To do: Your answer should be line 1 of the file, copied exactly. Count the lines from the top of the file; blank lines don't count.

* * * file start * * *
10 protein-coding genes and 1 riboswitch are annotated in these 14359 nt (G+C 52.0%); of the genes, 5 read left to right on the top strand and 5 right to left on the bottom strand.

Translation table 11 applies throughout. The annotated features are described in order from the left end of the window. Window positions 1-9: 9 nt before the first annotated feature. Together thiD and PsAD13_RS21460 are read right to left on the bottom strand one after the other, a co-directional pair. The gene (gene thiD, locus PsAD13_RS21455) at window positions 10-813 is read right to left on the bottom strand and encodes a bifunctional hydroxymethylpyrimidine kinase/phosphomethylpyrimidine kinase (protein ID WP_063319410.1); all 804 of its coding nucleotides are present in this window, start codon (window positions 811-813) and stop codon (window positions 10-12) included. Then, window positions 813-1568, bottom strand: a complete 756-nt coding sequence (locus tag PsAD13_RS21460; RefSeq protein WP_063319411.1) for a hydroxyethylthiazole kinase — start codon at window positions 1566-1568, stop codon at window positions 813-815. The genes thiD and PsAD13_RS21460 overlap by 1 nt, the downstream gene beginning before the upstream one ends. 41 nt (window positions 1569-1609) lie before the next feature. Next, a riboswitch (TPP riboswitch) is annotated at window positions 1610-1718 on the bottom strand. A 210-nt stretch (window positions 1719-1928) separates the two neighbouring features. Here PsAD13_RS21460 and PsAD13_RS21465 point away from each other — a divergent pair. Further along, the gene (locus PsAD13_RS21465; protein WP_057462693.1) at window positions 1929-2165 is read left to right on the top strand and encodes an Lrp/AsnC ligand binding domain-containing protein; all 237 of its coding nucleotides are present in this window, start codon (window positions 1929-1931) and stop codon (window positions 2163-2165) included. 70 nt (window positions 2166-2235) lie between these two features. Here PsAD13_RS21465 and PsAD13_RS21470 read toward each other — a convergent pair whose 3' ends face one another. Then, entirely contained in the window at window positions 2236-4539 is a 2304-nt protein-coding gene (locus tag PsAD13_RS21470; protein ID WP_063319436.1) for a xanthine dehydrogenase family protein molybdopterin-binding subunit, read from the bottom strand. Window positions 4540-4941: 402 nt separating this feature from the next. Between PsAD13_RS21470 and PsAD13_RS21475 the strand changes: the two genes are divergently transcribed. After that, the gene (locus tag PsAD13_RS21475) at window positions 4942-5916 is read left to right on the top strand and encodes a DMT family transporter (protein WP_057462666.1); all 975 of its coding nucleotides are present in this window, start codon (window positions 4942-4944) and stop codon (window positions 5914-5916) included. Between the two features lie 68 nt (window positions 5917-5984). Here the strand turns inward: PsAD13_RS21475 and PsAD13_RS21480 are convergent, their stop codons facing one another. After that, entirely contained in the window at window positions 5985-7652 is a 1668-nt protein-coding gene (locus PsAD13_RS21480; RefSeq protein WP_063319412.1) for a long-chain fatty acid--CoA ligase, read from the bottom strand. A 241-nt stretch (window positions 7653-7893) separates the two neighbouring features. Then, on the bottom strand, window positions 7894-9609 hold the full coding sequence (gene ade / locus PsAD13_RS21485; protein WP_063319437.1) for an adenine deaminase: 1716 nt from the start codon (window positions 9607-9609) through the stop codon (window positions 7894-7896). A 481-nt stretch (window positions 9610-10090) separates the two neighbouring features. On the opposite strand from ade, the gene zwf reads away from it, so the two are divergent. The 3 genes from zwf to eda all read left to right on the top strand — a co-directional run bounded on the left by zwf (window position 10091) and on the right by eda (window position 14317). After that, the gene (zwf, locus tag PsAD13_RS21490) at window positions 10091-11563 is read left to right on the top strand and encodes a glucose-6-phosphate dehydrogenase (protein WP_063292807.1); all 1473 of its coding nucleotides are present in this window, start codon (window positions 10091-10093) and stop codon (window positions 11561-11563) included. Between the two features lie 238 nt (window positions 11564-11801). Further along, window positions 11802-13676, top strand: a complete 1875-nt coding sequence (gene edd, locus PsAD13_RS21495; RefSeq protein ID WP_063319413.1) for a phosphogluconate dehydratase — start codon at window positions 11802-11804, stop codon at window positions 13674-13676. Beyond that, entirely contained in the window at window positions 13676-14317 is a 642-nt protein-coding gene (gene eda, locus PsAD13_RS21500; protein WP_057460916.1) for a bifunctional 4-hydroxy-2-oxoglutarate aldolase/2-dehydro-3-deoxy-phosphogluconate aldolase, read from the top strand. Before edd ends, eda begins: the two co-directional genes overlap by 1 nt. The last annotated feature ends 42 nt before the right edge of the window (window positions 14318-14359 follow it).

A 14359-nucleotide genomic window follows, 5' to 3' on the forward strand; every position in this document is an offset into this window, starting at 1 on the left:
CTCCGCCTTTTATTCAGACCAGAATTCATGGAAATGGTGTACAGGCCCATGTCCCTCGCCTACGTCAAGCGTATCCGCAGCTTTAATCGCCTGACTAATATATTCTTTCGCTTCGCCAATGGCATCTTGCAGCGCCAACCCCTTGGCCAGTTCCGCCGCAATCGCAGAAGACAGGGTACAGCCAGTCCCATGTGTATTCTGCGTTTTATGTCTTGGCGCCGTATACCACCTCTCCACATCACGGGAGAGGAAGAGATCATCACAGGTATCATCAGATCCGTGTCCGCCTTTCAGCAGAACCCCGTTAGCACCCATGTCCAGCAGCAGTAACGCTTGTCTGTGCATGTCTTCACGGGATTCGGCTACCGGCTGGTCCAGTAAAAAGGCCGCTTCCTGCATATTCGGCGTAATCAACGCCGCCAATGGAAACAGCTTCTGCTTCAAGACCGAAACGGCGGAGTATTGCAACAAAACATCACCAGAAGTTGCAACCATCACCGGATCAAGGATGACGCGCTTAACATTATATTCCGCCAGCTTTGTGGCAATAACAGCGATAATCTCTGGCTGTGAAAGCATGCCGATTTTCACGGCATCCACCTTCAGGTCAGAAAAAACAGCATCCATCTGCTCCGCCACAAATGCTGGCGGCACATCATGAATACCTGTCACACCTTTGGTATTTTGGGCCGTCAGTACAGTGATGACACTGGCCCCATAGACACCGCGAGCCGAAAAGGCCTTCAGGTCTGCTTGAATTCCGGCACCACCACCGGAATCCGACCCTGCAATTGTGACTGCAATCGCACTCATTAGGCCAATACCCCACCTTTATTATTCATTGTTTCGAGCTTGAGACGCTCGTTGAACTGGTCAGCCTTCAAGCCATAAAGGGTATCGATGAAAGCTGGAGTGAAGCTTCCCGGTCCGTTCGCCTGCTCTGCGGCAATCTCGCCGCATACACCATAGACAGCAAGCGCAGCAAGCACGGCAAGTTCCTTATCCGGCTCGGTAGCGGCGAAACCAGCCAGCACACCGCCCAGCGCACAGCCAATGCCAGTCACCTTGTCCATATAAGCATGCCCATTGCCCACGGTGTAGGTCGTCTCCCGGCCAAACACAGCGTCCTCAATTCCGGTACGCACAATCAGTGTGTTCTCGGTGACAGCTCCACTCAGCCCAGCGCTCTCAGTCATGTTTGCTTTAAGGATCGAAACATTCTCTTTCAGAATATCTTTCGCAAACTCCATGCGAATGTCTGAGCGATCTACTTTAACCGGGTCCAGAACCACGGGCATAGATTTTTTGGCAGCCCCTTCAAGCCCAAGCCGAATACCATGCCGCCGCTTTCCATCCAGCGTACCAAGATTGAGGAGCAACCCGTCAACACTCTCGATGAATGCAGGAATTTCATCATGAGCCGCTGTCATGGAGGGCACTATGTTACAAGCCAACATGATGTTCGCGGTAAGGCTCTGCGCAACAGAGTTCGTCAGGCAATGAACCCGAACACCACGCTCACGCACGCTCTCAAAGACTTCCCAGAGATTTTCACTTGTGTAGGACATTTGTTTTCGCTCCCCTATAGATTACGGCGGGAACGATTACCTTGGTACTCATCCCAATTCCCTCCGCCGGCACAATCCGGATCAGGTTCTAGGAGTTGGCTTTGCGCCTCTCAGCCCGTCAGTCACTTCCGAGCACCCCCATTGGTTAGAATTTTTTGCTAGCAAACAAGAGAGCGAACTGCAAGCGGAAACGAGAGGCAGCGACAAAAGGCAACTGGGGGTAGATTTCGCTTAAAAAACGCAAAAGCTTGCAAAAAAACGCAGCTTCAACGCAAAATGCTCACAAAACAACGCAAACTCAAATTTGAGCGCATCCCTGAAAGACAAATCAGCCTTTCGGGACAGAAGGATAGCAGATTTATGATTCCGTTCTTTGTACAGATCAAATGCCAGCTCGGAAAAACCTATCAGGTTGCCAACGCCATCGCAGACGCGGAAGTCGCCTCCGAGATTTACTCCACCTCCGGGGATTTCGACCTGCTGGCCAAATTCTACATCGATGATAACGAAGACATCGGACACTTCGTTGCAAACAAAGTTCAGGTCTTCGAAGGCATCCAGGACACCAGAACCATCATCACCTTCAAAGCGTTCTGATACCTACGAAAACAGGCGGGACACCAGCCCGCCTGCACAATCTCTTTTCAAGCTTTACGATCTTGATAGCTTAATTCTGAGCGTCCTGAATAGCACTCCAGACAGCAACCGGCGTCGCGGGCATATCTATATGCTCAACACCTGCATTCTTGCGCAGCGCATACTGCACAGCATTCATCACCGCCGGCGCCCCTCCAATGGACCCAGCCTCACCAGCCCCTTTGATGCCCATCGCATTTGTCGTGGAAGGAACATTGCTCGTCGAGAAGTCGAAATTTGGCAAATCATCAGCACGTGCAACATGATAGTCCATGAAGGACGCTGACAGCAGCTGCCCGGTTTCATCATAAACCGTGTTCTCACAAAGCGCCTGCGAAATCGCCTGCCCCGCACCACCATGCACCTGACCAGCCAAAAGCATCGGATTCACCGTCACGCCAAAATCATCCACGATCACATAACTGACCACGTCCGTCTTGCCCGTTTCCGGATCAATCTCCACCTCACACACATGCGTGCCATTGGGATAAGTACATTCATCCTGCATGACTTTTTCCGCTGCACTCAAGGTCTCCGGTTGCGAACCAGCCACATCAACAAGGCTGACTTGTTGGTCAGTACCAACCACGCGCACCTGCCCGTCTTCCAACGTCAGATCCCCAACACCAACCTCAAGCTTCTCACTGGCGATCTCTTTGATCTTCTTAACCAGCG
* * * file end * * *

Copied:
10 protein-coding genes and 1 riboswitch are annotated in these 14359 nt (G+C 52.0%); of the genes, 5 read left to right on the top strand and 5 right to left on the bottom strand.